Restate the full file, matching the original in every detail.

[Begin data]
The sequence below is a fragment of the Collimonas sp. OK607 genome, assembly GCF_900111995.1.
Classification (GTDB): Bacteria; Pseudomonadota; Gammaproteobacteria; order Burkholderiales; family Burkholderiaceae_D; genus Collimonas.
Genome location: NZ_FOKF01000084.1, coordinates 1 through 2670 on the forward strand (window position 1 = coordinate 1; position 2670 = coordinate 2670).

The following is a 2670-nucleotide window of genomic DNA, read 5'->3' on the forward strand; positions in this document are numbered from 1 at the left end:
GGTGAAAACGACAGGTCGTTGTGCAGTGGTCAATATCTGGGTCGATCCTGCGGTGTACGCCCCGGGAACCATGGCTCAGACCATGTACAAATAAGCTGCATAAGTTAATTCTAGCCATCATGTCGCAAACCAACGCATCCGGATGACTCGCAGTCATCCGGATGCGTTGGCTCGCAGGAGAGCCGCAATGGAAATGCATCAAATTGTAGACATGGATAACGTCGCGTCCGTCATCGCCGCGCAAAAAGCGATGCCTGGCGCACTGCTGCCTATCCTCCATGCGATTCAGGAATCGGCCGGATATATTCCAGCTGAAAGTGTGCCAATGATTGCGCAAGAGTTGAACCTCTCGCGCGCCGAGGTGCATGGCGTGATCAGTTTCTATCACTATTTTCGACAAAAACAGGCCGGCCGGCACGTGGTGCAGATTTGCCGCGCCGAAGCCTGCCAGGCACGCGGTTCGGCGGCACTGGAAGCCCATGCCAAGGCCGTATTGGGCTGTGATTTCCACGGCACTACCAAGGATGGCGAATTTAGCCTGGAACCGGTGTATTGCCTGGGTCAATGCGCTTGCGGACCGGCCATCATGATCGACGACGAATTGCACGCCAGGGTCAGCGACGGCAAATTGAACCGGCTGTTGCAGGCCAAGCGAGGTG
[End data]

The sequence below is a fragment of the Collimonas sp. OK607 genome, assembly GCF_900111995.1.
Classification (GTDB): Bacteria; Pseudomonadota; Gammaproteobacteria; order Burkholderiales; family Burkholderiaceae_D; genus Collimonas.
Genome location: NZ_FOKF01000084.1, coordinates 1 through 2670 on the forward strand (window position 1 = coordinate 1; position 2670 = coordinate 2670).

The following is a 2670-nucleotide window of genomic DNA, read 5'->3' on the forward strand; positions in this document are numbered from 1 at the left end:
GGTGAAAACGACAGGTCGTTGTGCAGTGGTCAATATCTGGGTCGATCCTGCGGTGTACGCCCCGGGAACCATGGCTCAGACCATGTACAAATAAGCTGCATAAGTTAATTCTAGCCATCATGTCGCAAACCAACGCATCCGGATGACTCGCAGTCATCCGGATGCGTTGGCTCGCAGGAGAGCCGCAATGGAAATGCATCAAATTGTAGACATGGATAACGTCGCGTCCGTCATCGCCGCGCAAAAAGCGATGCCTGGCGCACTGCTGCCTATCCTCCATGCGATTCAGGAATCGGCCGGATATATTCCAGCTGAAAGTGTGCCAATGATTGCGCAAGAGTTGAACCTCTCGCGCGCCGAGGTGCATGGCGTGATCAGTTTCTATCACTATTTTCGACAAAAACAGGCCGGCCGGCACGTGGTGCAGATTTGCCGCGCCGAAGCCTGCCAGGCACGCGGTTCGGCGGCACTGGAAGCCCATGCCAAGGCCGTATTGGGCTGTGATTTCCACGGCACTACCAAGGATGGCGAATTTAGCCTGGAACCGGTGTATTGCCTGGGTCAATGCGCTTGCGGACCGGCCATCATGATCGACGACGAATTGCACGCCAGGGTCAGCGACGGCAAATTGAACCGGCTGTTGCAGGCCAAGCGAGGTG